Gov. Kay Ivey officially opened the new Alabama School of Cyber Technology and Engineering in Huntsville today calling it a “testimony to our (state’s) commitment to being innovative in every way.”
Ivey said the school, built by a “multi-year collaborative effort” shows “the world what we are made of and that we are ready for what is yet to come.” It is the only high school in America, she said, repeating “the only” school, “focused on integrating cyber technology and engineering into the academic disciplines.”
The school is Alabama’s newest state magnet school on a 26-acre campus in Cummings Research Park and is similar in function to the Alabama School of Fine Arts in Birmingham and the Alabama School of Mathematics and Science in Mobile. The cyber school has 254 students now: 151 commuter students and 103 boarding students. Thirty-eight percent are female and 38 percent are minority students, the school said, and they all come tuition free from 61 Alabama cities and towns.
“Our mission is to ensure that all of our students achieve high levels of learning,” school President Matthew Massey said, “and it doesn’t matter their background or where they come from.”
Massey said the school wants to model what is possible in new academic fields like cybersecurity. “Our students receive learning not just in these classrooms but outside from field experience opportunities and internships.”
“We’ve been dreaming of this for four years and we are here,” said Dr. Claudette Owens, a cyber school foundation board member. “Where else would we but in Huntsville in the state of Alabama introducing another first?”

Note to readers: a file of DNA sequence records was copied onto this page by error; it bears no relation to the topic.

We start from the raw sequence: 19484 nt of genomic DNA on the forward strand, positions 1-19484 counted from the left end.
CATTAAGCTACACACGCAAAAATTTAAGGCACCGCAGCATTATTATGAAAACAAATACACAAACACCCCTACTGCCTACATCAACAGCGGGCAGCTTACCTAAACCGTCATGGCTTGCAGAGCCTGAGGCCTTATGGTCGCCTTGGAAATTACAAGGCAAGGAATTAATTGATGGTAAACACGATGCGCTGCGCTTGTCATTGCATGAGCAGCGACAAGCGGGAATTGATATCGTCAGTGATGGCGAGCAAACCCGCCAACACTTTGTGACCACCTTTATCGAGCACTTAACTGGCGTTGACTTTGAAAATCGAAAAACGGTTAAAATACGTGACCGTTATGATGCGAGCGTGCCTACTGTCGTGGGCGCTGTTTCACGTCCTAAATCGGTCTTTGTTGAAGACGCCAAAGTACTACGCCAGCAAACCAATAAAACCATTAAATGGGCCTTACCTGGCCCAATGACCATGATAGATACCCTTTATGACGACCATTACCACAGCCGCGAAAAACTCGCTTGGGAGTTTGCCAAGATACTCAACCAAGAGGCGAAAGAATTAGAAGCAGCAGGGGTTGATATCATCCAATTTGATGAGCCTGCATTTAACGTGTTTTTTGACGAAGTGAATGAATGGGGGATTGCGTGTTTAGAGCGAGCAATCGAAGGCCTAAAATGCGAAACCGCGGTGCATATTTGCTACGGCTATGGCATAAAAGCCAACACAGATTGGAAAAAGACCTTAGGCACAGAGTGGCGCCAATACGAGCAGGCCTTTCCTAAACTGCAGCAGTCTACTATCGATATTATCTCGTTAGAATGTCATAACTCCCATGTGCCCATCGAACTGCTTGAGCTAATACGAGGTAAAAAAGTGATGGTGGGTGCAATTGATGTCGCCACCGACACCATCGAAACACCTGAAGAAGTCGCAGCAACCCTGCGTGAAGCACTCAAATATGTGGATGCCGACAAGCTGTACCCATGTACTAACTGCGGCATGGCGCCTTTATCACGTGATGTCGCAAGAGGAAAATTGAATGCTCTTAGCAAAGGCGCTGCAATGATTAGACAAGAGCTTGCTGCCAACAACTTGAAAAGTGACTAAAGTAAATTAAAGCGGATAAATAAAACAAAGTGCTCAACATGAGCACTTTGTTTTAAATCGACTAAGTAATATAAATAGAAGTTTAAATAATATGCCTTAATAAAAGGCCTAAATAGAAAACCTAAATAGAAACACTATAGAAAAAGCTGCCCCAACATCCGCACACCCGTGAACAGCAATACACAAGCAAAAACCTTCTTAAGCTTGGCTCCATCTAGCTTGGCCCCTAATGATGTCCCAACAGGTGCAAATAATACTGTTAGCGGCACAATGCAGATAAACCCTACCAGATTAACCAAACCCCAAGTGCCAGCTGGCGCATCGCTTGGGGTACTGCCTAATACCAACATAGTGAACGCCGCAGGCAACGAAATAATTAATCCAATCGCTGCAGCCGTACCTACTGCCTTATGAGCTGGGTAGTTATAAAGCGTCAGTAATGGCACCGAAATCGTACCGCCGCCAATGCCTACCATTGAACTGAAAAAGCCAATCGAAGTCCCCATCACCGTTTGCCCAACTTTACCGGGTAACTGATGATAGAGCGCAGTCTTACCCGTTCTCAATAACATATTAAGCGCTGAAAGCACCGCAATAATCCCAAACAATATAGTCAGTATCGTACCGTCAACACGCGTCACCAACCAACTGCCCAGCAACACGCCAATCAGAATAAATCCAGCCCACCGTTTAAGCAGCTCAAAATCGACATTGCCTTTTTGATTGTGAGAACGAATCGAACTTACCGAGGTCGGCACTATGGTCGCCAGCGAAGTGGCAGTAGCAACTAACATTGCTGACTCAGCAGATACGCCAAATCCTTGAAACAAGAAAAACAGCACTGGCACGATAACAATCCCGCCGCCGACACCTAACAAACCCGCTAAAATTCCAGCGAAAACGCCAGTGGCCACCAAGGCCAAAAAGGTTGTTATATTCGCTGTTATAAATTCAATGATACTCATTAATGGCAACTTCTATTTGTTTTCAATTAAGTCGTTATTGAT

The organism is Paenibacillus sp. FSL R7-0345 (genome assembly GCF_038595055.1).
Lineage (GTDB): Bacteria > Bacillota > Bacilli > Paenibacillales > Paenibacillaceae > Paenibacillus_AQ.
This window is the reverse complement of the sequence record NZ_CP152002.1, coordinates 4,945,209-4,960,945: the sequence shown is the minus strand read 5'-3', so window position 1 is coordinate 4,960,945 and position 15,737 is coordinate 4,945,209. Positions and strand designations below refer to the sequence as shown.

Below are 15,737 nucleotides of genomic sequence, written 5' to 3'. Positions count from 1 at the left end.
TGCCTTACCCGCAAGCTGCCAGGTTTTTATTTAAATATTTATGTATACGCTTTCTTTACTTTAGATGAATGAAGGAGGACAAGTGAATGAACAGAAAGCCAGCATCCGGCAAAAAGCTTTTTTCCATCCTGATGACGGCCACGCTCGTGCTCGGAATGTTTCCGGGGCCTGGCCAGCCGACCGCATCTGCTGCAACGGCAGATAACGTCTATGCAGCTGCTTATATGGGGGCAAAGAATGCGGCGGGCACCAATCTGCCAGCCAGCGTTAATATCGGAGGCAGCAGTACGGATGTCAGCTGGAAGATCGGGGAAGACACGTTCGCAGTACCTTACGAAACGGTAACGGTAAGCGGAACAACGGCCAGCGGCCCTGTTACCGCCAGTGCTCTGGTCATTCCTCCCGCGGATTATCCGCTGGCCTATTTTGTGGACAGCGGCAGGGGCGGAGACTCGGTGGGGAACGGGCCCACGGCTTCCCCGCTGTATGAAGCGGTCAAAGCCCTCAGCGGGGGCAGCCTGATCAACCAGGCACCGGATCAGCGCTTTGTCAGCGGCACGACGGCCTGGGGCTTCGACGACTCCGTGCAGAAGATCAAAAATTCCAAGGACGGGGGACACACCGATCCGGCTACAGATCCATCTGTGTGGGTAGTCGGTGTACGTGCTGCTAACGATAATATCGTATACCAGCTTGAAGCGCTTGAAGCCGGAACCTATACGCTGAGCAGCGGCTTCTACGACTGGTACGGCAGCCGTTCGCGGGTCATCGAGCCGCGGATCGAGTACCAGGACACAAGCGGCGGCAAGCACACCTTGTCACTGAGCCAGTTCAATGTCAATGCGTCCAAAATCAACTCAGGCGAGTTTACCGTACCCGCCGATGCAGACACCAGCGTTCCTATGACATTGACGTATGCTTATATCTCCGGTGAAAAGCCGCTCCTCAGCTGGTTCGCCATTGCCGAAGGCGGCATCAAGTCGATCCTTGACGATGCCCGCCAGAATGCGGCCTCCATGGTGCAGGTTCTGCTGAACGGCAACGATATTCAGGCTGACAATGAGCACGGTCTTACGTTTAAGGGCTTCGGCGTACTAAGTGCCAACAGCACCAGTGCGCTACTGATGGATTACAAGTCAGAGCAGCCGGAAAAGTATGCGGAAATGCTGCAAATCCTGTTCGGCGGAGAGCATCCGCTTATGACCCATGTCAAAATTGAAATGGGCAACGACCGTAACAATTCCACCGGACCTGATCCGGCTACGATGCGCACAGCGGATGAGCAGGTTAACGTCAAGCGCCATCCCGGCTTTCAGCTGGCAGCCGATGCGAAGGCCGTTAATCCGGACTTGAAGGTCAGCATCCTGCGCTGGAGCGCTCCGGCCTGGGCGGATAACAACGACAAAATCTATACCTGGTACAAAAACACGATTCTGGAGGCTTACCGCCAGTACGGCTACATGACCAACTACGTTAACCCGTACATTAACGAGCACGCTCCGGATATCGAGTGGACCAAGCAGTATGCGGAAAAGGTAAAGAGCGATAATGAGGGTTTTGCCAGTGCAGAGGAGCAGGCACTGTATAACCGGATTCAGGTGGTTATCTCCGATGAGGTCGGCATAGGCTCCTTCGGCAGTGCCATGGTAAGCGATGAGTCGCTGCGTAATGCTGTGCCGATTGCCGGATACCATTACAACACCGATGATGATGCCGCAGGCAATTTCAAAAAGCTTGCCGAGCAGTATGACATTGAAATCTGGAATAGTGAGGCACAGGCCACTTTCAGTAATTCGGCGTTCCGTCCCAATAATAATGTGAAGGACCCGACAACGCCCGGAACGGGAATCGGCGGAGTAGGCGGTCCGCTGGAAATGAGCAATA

“Because of you this nation will remain a safe nation,” Owens said, “where we will insure that in this new space we find ourselves in called virtual and cyber we will remain safe, as well.”
Brett Pagle, an engineering manager for the tech company Raytheon Codex in Huntsville – Codex is short for cyber offense and defense experts – was among the industry leaders at the opening.
“I think it’s amazing,” Pagle said. “I’ve had the opportunity to interact with the students through Raytheon’s involvement and every interaction I have, I come away encouraged about the future of what we’re doing in cyber. They’re all super smart, motivated, eager to learn.”
“We need them, Huntsville needs them and I think the nation needs them,” Pagle said of the school’s students. “We have a pretty significant skills gap in cyber security and cyber in general.” The school is an example of what can be done to meet that need, Pagle said.